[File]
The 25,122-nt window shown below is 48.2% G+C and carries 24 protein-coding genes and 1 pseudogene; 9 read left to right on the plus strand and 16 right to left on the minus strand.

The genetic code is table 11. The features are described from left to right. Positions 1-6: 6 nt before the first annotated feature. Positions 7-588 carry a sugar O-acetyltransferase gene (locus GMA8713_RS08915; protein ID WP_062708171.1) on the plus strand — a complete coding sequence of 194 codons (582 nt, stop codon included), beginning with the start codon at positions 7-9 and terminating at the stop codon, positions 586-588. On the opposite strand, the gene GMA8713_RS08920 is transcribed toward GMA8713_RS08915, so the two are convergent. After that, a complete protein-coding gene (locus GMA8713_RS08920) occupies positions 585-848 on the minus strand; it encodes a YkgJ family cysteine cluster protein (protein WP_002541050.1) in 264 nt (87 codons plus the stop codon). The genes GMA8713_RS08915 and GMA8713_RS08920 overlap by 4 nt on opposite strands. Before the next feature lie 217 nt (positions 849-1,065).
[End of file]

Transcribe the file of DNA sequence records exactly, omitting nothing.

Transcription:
The 25,122-nt window shown below is 48.2% G+C and carries 24 protein-coding genes and 1 pseudogene; 9 read left to right on the plus strand and 16 right to left on the minus strand.

The genetic code is table 11. The features are described from left to right. Positions 1-6: 6 nt before the first annotated feature. Positions 7-588 carry a sugar O-acetyltransferase gene (locus GMA8713_RS08915; protein ID WP_062708171.1) on the plus strand — a complete coding sequence of 194 codons (582 nt, stop codon included), beginning with the start codon at positions 7-9 and terminating at the stop codon, positions 586-588. On the opposite strand, the gene GMA8713_RS08920 is transcribed toward GMA8713_RS08915, so the two are convergent. After that, a complete protein-coding gene (locus GMA8713_RS08920) occupies positions 585-848 on the minus strand; it encodes a YkgJ family cysteine cluster protein (protein WP_002541050.1) in 264 nt (87 codons plus the stop codon). The genes GMA8713_RS08915 and GMA8713_RS08920 overlap by 4 nt on opposite strands. Before the next feature lie 217 nt (positions 849-1,065).